Crash test dummies await their turn on the sled

Rockwell Collins opens doors, shows off its buy of industry powerhouse


A temporary banner tacked to the front of the building announced B/E Aerospace has a new name. It was a modest indicator of more monumental changes now that Rockwell Collins has acquired the 30-year-old airplane interiors manufacturer and redubbed it Rockwell Collins Interior Systems.

That the doors of the company’s Winston Salem, North Carolina plants were open to journalists was in itself an “are you sitting down” kinda moment as the old B/E Aerospace was reticent with the press. Rockwell Collins, not so much.

“I hope you understand why Rockwell Collins thought it was a good idea to buy B/E Aerospace,” Kelly Ortberg, Rockwell’s President and CEO said after a day of showing off the place and explaining in detail how the airline-centric products could expand into other areas of the industry occupied by Rockwell Collins. Ortberg talked about three areas of synergy in detail.


 Lie-flat seats and  Nespresso coffee machines may not wind up on too many Department of Defense airplanes, but Ortberg suggested that the company could sell to the military, be it racks and monuments for holding and cooling communication equipment or consoles for the monitors used to observe air-to-air refueling operations.

“They need lighting changes, seating changes, interiors, galleys and oxygen systems,” Ortberg added about military customers. “Those are markets we haven’t been pursuing.”

On the commercial side, Rockwell Collins can demonstrate cabin products to airline customers that have previously confined their purchases to the flight deck.

“They’ve always bought Collins avionics, but not our interiors so B/E Aerospace can come with those relationships and we can bring them together,” Ortberg said.

With the theme, “Seeing the future from here,” Rockwell will use the Paris Air Show to explain its plan to create an internet-of-things environment on the modern airliner. Imagine sensors embedded in seats, monitors and tray tables that transmit status reports so that a flight attendant can know when a dinner plate is empty. An alert sent from seat component to a maintenance desk could warn of an impending failure.

“We have a vision about where we’re going with cockpit, cabin, communication and connectivity,” Ortberg said.

Rockwell Collins Interior Systems remains the largest manufacturer of commercial aircraft interiors – a powerhouse in a market that is both capital intensive and constantly evolving.

During our tour of the Oak Plaza Engineering Development Lab, we saw seat designers tinkering with one-of-a-kind prototypes. Nearby, machines dragged heavy bags across fabric swatches and weights were repeatedly pressed into the top of tray tables to see just how much passenger-like abuse they could withstand.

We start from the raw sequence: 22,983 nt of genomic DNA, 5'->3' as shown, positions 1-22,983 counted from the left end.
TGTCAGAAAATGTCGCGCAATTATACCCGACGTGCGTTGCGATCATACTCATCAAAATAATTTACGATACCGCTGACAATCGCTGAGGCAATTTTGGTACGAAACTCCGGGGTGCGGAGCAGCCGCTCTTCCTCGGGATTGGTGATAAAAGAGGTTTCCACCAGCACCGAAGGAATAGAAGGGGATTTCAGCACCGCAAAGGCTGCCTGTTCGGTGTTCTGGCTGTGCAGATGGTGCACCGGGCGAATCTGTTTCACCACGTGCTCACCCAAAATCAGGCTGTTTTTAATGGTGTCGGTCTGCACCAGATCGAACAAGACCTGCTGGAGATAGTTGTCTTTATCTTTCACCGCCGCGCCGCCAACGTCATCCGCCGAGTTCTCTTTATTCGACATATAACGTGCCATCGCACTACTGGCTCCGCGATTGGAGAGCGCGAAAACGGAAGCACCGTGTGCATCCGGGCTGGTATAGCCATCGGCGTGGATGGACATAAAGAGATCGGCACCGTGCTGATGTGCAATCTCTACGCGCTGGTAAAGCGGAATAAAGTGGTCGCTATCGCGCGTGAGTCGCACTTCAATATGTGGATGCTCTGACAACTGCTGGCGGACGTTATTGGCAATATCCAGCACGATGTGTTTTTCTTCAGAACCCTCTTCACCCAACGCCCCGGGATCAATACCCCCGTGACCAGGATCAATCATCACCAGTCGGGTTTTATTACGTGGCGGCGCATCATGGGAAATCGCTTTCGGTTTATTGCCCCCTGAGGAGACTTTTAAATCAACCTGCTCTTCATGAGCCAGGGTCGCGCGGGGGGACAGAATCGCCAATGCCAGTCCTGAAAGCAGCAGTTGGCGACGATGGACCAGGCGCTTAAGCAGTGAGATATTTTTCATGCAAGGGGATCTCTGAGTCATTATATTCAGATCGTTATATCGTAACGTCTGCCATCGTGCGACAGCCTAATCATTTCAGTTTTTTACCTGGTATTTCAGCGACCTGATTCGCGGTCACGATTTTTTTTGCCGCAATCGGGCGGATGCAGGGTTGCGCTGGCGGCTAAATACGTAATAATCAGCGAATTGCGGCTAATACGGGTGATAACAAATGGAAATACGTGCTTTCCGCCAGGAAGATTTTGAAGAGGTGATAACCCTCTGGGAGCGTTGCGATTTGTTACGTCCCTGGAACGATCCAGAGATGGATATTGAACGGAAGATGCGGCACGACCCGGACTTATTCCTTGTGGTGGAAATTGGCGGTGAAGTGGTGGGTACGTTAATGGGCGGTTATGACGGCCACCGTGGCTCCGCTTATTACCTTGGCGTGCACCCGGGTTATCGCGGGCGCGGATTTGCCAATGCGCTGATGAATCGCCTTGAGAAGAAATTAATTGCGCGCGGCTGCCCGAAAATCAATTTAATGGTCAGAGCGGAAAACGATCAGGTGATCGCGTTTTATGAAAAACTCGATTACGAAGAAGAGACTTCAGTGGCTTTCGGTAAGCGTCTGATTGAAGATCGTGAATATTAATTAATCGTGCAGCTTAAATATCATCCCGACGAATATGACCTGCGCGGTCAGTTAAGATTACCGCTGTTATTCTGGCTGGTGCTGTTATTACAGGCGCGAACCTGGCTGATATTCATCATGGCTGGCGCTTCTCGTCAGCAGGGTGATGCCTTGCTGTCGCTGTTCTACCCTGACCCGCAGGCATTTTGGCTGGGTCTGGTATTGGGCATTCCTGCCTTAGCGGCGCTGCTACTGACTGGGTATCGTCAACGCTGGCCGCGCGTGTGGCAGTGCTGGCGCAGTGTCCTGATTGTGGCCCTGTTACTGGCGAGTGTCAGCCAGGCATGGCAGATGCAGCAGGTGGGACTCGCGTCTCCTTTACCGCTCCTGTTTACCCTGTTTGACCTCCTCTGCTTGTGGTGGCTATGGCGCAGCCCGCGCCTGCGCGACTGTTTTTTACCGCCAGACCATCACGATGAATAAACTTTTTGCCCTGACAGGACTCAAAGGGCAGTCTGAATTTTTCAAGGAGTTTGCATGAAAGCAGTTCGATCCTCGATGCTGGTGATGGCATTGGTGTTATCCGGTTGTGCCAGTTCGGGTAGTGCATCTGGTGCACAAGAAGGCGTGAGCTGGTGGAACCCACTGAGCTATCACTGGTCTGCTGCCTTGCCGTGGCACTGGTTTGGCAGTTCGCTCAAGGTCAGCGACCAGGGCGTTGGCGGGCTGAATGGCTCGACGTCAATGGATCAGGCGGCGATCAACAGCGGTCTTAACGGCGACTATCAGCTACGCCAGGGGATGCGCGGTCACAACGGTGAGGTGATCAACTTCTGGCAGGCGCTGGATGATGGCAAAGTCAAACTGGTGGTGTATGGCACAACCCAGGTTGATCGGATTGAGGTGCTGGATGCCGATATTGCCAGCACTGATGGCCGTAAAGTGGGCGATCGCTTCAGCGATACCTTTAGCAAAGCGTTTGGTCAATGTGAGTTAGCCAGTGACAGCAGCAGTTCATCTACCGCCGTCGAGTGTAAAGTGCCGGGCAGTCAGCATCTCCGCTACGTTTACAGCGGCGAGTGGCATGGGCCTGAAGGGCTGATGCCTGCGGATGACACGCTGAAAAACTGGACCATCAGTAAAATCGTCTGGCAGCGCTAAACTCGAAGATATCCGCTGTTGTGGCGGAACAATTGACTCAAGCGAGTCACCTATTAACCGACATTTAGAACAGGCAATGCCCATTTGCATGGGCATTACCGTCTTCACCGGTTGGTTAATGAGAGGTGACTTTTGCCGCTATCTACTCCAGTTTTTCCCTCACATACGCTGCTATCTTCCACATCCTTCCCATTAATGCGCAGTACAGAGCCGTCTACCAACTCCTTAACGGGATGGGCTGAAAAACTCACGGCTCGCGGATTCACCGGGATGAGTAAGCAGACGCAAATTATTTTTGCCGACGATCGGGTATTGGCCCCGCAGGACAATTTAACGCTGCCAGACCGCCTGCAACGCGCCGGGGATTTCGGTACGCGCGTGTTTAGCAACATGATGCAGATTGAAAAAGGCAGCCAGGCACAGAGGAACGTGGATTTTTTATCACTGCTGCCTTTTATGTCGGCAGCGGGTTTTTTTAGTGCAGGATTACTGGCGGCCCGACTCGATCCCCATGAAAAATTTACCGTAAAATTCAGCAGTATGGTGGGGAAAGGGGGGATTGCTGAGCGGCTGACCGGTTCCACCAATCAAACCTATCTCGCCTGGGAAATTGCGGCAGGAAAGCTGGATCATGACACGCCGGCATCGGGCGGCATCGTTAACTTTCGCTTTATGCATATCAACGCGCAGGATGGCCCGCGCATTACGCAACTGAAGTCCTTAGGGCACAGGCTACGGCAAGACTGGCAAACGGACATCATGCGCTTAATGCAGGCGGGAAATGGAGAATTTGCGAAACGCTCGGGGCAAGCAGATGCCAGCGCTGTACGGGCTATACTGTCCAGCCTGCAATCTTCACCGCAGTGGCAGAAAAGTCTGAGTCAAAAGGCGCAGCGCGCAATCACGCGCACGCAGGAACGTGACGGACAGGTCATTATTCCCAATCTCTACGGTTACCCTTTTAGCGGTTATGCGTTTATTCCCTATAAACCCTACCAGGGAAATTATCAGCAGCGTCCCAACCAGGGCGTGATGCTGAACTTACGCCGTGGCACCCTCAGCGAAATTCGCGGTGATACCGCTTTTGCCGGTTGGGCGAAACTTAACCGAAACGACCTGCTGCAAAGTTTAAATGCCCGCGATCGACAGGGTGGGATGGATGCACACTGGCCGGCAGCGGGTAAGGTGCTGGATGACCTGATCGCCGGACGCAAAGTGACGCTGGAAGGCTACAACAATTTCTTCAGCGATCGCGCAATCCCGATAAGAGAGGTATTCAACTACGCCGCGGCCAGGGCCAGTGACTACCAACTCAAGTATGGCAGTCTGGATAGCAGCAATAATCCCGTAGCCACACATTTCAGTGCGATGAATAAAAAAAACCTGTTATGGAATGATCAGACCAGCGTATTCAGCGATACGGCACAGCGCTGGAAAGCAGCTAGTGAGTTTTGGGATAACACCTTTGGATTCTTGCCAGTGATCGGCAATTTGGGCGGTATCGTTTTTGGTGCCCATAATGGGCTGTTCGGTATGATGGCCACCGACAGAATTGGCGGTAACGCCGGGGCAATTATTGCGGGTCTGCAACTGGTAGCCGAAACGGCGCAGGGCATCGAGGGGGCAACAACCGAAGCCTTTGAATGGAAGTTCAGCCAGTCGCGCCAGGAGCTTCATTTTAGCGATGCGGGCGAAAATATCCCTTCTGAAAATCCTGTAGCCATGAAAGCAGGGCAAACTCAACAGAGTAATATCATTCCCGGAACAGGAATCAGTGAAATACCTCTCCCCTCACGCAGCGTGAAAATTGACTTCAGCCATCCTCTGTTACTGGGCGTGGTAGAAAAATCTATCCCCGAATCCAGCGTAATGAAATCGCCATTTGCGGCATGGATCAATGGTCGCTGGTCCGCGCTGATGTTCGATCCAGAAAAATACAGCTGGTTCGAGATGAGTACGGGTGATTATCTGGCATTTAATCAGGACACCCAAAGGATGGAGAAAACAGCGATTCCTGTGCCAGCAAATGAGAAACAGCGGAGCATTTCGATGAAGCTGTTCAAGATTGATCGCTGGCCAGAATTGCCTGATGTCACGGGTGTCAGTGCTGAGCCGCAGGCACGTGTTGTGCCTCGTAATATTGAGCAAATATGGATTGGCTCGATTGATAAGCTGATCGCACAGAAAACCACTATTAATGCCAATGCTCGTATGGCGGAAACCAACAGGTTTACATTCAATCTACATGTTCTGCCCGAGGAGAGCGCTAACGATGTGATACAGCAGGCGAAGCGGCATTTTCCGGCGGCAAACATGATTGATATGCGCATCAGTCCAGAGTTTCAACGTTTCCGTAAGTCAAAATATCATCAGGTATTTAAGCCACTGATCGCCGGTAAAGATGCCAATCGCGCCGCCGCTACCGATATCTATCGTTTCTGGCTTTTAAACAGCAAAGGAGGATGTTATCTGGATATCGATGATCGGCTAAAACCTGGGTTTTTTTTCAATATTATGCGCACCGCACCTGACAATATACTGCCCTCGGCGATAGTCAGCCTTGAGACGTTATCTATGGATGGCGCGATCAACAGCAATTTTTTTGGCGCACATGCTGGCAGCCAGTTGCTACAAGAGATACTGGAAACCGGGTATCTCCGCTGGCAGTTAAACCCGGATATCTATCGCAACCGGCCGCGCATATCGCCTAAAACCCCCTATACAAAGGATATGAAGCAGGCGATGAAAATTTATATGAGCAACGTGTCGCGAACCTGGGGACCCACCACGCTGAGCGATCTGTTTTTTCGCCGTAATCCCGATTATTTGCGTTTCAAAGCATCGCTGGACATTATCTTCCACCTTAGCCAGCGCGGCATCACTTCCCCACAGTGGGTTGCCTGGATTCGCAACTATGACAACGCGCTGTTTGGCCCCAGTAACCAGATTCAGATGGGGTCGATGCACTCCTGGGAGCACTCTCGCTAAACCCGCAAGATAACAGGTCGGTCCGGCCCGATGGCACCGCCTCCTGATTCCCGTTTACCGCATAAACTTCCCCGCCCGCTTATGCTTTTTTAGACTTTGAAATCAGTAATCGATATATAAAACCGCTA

Weights press down on tables and hinges to simulate passenger use (and abuse). Image: Christine Negroni

The tray table was turned, so to speak, at the $15 million crash test sled where a high visibility-clad dummy took a fast ride to a sudden stop to test seat safety.

Werner Lieberherr, who has led the company since 2006, explained that ten percent of company revenues are set aside for this kind of engineering, research and development.

A crash test dummy before its short and accelerated ride down the track. Image: Christine Negroni

For all the products produced by Rockwell Collins Interior Systems, whether it’s the brand-new waterproof, fireproof, fully-encapsulated, flexible, variable-colored light strands, or one of its 300,000 Meridian seats, nothing gets the attention of airline customers like the premium products.

It is the image differentiator, Lieberherr said, the product of C-Suite level decision makers. And for all the time and money it takes to create them, these precious products have a relatively short time in the air.

The typical in-service life of a business or first class seat is between five and seven years, Leiberherr said. It’s a schedule that assures a steady stream of business to be sure, but like the weights on the mechanized test trays, it puts relentless pressure on the company to keep pushing its creativity ever farther.

Premium seat work at the West Point plant. This seat is headed for a 777. Image: Christine Negroni

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